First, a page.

Currently, the infrastructure built for non-motorized and environment-friendly transport is at a bare minimum. No stern action on providing safe roads to cyclists who travel to work. (Not leisure and exercise).


To act strongly to build cycling infrastructure which will be a greater benefit to the economy via both transportation and health sectors.  Management of atmospheric pollution 

Excerpt from NEP – “Air pollution due to emissions from mobile sources (i.e., transport emissions) will be reduced by adopting a multi-pronged stately comprised of measures including but not limited to improving the vehicle emissions testing (VET) program, encouraging the use of environment-friendly transport modes, reducing private transport by improving public transport facilities, controlling traffic congestions, adopting demand management measures to reduce transport needs, introducing intelligent transport systems, increasing the quality of fuel used in vehicles and promoting hybrid and electric vehicles through an appropriate incentive scheme.”

There are several concerns about the above clause.

  • Current VET standards are way outdated
  • No information on the use of the VET fund toward its objectives.
  • The world is phasing out the use of Hybrid vehicles. But the NEP erroneously mentions promoting hybrids.


  1. To revise and reestablish the VET fund, delivering results along with specific timelines.
  2. To publish the data on the utilization of the VET fund.
  3. Remove the word HYBRID completely from the last sentence.
  4. Policy to identify the components to move Sri Lanka towards its EV goal, towards 100% electrification of transport. These may include Infrastructure, Taxation, Incentives, etc. Climate change: adaptation, mitigation and loss, and damage

The section says “Measures for reduction of GHG emissions will be selected so as to maximize co-benefits such as improvement of environmental quality, increased energy security, food security reduced dependency on imported fossil fuels, and enhanced health benefits by promoting options that include but are not limited to;”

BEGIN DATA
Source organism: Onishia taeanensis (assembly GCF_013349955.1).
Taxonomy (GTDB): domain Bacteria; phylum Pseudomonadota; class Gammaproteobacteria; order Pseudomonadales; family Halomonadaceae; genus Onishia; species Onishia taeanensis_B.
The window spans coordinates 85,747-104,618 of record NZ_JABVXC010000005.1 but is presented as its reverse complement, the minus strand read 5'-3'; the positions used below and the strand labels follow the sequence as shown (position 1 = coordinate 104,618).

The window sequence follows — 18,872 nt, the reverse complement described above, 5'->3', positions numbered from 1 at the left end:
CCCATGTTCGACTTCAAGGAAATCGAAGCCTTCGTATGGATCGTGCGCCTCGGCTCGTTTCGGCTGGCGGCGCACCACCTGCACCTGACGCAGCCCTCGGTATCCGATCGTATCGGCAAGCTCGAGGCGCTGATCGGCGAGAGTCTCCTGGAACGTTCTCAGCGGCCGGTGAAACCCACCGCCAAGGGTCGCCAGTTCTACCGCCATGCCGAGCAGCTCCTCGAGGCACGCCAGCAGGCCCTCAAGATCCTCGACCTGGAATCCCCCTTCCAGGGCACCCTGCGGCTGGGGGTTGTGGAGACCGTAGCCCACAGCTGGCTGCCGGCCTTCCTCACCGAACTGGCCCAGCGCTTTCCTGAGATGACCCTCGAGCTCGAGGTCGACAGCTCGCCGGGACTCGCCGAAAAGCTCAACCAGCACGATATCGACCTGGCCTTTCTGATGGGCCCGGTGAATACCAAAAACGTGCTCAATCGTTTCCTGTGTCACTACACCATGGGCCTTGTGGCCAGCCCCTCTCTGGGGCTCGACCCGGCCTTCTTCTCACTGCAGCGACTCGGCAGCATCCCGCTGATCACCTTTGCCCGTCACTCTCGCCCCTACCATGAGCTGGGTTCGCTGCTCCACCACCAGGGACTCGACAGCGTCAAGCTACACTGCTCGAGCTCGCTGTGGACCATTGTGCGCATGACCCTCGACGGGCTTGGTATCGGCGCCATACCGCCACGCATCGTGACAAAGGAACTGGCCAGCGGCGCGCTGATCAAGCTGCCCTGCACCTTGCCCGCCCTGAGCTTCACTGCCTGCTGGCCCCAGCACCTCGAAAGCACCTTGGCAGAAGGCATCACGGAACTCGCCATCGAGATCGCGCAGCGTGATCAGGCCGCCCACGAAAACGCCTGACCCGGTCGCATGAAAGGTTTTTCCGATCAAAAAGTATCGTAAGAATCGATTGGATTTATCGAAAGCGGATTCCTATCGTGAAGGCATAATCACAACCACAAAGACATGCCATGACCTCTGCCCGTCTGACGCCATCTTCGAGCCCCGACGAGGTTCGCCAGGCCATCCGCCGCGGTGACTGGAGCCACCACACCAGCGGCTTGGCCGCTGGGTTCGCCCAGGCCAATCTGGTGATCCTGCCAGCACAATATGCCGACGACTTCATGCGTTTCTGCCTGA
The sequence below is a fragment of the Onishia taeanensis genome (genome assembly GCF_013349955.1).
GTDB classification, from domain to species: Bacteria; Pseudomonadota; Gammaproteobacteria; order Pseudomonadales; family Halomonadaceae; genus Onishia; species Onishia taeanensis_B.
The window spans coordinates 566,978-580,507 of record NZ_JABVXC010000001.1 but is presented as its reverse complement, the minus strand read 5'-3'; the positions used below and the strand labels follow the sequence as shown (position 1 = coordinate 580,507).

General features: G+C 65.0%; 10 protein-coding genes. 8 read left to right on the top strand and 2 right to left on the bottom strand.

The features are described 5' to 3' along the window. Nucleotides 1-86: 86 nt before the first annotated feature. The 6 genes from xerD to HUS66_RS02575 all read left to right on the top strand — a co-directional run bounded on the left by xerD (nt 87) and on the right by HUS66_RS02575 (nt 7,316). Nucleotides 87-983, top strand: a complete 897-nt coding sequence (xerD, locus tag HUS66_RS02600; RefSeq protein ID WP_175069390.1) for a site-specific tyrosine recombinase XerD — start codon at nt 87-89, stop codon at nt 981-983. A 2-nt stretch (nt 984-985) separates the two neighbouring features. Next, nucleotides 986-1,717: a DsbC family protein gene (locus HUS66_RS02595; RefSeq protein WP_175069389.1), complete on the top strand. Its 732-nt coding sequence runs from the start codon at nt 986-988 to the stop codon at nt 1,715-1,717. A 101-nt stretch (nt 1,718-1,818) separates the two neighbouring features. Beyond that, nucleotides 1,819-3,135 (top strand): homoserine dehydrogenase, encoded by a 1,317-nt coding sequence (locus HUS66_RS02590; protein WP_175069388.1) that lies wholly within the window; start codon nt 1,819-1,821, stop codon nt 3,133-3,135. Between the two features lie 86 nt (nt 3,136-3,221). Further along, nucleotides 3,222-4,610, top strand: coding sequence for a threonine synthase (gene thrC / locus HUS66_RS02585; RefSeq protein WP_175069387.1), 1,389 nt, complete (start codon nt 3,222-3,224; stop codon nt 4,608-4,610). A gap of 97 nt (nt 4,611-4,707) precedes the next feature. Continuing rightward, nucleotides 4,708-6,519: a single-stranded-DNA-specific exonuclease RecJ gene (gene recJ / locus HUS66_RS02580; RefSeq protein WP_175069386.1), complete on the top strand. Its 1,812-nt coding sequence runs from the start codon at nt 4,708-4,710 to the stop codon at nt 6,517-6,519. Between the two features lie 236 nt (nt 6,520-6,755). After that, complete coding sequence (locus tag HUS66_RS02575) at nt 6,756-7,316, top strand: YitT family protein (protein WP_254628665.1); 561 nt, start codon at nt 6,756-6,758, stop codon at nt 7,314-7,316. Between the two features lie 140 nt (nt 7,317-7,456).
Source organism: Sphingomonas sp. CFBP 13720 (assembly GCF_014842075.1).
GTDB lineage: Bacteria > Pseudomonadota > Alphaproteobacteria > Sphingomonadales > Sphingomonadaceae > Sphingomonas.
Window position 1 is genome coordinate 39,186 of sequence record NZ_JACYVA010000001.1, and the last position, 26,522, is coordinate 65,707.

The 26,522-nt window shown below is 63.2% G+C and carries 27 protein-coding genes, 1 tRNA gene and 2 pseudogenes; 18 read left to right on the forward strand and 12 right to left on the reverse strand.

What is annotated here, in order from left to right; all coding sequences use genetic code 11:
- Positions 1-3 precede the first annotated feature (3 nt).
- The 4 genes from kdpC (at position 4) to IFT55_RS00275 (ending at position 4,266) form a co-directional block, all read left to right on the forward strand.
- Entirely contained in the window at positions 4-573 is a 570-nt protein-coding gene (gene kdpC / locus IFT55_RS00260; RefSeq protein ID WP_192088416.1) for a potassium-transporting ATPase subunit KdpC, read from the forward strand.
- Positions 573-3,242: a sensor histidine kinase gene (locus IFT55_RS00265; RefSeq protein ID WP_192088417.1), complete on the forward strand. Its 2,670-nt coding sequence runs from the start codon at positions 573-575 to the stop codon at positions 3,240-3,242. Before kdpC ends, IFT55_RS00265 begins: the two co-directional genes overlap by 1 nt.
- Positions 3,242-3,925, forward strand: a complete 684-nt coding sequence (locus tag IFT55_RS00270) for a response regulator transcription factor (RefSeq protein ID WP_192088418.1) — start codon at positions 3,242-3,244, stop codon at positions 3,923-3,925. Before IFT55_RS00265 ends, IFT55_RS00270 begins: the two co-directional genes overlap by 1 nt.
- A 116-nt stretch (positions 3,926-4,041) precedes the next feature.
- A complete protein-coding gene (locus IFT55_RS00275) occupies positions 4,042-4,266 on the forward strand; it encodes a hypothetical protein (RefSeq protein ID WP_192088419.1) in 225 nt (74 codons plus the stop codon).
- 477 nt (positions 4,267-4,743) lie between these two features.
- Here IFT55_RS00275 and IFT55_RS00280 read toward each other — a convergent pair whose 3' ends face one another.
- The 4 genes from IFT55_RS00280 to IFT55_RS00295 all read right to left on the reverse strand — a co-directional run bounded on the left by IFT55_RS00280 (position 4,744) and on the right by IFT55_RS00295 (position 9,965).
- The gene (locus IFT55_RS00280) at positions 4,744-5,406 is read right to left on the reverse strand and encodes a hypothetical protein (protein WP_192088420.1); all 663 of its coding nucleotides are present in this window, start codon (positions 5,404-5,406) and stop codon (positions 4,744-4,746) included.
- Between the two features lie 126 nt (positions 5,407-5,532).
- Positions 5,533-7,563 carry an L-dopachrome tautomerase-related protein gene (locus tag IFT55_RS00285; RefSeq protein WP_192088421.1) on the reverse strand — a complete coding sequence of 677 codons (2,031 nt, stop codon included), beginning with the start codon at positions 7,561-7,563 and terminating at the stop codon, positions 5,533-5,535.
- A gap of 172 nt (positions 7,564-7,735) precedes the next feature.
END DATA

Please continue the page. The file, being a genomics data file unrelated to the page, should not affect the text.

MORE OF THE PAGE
To include specific measures to formulate under each of your identified areas under the clause.

  • Improving energy efficiency – Improve VET standard. To scrap aged vehicles 
  • Renewable energy- To document and facilitate the 80% renewable energy target by 2030 policy of the Presidents mandate “The Vistas of Prosperity and Splendor – 2019
  • Integrated transport solutions – To mention prime action area, Micromobility!
  •  Low and zero-emission vehicles – The push for policy changes.


About Mobility Alliance Lead Consultant – Sujeeva Premaratne.

Sujeeva was attached to global automotive franchises including Toyota & Ford. Headed several automotive organizations in Sri Lanka. 

He presently works as a mobility consultant for Mobility Alliance, optimizing the costs, efficiency, and productivity of the corporate sector.

Sujeeva actively engaged with the Electric Vehicle Club of Sri Lanka and Ride for life Sri Lanka, a professional movement for using bicycles as a mode of mobility.

The website has a daily hit rate of over 100 views. Also, we are social media activists on Sustainable Mobility, Cycling to Work, EVs, and transport energy.

You may reach Sujeeva on 0777 007139 and via email: